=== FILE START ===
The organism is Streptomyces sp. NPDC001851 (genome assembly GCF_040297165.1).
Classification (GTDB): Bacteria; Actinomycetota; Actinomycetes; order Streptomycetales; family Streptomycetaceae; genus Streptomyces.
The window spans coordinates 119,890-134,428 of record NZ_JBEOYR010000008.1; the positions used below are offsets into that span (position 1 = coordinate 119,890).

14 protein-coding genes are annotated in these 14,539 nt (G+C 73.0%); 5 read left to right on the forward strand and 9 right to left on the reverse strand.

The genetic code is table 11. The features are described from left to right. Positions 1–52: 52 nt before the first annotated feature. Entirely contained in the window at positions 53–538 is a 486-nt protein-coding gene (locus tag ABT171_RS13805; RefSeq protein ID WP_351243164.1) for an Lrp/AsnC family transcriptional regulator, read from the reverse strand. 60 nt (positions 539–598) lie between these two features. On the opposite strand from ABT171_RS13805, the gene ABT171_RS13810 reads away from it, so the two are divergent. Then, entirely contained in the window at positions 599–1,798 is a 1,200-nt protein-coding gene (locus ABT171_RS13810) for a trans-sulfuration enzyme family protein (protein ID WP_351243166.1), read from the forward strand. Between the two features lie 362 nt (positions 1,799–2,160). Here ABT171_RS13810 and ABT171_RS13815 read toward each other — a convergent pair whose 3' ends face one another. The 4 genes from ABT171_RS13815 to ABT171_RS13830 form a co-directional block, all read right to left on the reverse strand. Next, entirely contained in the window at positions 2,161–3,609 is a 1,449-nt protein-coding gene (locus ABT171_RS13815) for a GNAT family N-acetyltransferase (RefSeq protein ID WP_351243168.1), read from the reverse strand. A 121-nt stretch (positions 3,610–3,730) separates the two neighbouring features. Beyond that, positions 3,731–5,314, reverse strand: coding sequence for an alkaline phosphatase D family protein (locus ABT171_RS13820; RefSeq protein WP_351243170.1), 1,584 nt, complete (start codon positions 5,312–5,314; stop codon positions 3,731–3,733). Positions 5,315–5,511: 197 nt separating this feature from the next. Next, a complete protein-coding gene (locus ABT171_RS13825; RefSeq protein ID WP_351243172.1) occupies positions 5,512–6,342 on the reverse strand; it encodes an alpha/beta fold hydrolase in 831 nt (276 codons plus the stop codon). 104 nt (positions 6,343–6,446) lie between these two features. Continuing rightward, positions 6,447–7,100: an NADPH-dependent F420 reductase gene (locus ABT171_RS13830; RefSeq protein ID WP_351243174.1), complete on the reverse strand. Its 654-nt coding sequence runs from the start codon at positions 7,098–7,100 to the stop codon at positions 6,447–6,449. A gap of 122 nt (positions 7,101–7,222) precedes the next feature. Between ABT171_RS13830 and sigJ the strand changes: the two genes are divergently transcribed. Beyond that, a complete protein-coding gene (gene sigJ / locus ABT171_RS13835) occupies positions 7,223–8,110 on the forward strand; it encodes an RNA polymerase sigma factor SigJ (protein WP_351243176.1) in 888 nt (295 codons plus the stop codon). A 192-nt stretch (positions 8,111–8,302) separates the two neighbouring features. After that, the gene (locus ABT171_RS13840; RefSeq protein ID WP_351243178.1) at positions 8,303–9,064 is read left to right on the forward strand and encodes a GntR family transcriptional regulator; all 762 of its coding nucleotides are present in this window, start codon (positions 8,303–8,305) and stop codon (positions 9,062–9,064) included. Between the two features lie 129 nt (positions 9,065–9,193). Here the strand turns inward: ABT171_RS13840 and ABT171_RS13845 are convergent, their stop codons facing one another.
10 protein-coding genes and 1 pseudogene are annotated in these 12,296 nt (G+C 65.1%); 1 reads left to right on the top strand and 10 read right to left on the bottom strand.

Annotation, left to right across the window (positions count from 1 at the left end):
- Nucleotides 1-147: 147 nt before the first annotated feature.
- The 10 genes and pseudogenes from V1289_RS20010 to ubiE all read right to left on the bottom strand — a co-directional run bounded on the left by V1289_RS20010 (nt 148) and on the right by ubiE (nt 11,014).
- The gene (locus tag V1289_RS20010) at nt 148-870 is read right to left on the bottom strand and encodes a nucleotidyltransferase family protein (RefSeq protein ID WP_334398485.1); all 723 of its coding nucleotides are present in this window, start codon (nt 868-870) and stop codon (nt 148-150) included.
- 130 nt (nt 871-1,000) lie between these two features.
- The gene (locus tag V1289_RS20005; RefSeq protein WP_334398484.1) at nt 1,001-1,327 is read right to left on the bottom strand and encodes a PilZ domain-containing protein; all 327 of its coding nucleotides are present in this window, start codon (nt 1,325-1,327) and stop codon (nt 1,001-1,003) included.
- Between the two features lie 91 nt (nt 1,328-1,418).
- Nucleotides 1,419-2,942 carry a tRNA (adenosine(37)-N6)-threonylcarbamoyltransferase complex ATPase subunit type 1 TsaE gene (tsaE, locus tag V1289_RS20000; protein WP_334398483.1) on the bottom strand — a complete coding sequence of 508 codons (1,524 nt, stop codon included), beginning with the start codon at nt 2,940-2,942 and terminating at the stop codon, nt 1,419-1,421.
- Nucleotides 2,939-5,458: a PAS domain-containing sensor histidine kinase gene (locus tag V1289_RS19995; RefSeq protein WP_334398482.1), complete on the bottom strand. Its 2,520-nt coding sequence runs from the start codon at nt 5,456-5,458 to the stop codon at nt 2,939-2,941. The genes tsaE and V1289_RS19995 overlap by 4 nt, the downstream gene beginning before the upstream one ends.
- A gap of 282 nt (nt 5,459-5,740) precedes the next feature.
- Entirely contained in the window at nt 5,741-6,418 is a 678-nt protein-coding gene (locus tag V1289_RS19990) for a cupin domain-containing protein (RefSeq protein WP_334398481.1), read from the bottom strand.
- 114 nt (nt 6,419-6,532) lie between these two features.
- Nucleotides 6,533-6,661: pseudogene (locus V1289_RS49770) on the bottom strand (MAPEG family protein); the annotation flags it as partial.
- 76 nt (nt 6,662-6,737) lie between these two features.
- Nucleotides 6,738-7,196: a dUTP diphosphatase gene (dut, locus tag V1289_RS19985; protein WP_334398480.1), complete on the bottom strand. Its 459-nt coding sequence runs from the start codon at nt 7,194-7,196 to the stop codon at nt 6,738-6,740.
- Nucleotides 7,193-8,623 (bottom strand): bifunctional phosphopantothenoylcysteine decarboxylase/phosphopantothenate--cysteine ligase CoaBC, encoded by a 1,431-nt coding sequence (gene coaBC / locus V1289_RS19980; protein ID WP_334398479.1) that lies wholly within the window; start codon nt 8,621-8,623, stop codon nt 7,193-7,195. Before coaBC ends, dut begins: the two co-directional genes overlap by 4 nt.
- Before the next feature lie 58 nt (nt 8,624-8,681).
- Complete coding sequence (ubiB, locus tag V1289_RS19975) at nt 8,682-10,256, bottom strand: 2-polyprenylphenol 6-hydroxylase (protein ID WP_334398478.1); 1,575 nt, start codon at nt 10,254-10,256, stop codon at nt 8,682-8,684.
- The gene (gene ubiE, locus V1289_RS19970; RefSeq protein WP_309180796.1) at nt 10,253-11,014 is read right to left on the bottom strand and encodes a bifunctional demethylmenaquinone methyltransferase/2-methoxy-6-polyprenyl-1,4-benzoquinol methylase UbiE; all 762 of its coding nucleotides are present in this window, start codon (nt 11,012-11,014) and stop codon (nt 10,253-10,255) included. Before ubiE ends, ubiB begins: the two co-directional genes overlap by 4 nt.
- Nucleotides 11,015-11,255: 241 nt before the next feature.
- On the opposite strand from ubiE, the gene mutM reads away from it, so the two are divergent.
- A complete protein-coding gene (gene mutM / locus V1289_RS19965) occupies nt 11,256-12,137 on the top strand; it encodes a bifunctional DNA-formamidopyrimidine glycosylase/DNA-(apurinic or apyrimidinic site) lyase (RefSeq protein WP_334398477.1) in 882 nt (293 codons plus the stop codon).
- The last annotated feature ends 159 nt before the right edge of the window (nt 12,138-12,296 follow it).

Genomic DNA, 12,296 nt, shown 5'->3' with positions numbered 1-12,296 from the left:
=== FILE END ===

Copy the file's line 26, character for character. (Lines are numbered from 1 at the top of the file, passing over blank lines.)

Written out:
- Nucleotides 11,015-11,255: 241 nt before the next feature.